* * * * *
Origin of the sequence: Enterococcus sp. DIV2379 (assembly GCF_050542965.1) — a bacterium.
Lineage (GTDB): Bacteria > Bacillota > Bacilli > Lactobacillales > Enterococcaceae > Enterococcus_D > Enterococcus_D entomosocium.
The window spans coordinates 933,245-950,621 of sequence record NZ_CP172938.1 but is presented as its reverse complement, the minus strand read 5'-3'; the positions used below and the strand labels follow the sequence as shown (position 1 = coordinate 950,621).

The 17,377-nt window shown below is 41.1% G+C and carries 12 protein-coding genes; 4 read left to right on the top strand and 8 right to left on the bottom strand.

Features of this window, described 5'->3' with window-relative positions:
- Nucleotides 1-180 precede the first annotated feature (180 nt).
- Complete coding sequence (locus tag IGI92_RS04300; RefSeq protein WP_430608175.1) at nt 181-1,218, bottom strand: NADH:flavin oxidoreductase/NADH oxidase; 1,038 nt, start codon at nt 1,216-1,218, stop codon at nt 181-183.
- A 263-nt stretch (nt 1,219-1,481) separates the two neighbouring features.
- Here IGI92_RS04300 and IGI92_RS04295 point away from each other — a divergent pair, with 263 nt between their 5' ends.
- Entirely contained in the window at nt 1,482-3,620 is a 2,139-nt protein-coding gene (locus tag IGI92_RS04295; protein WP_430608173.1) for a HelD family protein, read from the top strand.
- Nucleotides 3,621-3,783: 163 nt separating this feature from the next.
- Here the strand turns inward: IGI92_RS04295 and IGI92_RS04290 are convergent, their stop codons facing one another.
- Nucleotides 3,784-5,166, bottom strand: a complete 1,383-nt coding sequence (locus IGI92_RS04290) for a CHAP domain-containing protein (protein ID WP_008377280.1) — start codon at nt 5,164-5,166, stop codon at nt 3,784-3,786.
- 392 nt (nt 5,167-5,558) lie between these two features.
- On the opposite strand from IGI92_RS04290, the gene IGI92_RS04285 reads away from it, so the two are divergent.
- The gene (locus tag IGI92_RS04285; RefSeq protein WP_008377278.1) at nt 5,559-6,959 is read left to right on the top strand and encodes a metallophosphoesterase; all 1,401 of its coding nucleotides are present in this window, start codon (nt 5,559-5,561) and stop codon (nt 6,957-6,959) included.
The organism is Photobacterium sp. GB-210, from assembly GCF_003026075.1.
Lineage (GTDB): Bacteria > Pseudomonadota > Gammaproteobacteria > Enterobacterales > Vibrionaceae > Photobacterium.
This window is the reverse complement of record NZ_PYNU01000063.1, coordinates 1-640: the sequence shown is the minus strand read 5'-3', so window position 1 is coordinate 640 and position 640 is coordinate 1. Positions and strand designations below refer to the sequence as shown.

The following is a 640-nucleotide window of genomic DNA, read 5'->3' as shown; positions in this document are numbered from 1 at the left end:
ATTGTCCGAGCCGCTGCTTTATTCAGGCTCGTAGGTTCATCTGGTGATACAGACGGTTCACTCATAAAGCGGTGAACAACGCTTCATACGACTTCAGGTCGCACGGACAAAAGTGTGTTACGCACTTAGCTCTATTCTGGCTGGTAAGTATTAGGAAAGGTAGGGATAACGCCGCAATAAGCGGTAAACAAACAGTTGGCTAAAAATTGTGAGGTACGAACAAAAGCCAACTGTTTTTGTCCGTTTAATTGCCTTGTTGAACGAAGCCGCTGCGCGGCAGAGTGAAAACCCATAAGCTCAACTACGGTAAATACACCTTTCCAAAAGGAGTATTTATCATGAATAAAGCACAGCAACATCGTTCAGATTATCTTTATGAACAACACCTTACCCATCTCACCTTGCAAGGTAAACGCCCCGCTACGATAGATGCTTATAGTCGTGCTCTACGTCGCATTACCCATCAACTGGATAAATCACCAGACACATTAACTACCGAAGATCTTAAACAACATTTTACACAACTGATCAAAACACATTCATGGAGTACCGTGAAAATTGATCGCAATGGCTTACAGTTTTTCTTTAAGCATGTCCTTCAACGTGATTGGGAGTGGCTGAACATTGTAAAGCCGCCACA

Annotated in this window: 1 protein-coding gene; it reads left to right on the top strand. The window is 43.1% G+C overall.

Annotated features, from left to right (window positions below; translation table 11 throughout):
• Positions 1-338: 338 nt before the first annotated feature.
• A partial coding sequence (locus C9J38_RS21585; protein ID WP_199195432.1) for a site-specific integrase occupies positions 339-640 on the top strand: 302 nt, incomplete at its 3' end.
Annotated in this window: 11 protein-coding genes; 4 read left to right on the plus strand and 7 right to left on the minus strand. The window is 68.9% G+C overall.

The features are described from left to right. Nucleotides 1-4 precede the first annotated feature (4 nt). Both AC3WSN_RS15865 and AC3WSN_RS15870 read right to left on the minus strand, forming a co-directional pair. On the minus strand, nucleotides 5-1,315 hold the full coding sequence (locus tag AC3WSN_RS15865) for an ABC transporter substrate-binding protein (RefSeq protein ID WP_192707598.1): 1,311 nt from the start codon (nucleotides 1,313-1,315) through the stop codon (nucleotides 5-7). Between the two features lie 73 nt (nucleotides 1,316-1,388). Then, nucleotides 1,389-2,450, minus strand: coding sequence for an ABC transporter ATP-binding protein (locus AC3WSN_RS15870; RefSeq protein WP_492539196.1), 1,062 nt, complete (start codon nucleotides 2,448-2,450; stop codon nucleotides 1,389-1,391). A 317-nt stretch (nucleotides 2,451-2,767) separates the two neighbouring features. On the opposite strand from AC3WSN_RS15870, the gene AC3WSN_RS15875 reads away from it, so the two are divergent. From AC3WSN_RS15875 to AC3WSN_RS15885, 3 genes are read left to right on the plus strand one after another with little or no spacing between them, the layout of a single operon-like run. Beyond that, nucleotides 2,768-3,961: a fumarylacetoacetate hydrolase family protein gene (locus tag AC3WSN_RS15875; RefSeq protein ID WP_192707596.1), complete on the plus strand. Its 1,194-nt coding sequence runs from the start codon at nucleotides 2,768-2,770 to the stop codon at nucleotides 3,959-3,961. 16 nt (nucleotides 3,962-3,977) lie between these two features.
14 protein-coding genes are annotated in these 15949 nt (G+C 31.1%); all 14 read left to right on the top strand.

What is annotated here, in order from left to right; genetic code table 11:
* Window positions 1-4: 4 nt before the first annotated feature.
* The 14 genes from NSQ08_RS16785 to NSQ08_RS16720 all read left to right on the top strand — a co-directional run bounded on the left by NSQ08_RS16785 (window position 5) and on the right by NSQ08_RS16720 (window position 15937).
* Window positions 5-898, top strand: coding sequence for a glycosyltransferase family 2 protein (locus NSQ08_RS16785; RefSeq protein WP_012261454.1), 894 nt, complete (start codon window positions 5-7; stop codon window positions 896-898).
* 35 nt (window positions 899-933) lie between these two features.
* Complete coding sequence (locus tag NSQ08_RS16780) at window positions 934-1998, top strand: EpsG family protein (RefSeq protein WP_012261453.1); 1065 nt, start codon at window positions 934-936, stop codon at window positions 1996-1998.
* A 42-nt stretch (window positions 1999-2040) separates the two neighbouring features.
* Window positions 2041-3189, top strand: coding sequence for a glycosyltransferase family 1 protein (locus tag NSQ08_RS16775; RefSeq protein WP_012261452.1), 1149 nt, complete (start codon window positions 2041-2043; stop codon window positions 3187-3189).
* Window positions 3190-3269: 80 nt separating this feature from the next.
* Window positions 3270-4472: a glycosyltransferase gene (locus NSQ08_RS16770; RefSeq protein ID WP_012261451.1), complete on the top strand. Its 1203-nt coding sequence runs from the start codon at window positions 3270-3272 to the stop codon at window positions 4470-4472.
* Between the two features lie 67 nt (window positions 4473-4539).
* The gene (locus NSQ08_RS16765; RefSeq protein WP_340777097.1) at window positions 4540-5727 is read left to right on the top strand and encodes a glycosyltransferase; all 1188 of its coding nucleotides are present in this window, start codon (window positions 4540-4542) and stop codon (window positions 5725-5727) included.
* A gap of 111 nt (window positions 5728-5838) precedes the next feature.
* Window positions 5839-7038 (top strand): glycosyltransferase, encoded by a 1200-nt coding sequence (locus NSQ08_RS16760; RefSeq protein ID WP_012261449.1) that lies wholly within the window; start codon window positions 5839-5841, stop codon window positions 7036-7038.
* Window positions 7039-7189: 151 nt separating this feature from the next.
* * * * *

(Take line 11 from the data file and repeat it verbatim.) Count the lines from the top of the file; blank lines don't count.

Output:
- Nucleotides 3,621-3,783: 163 nt separating this feature from the next.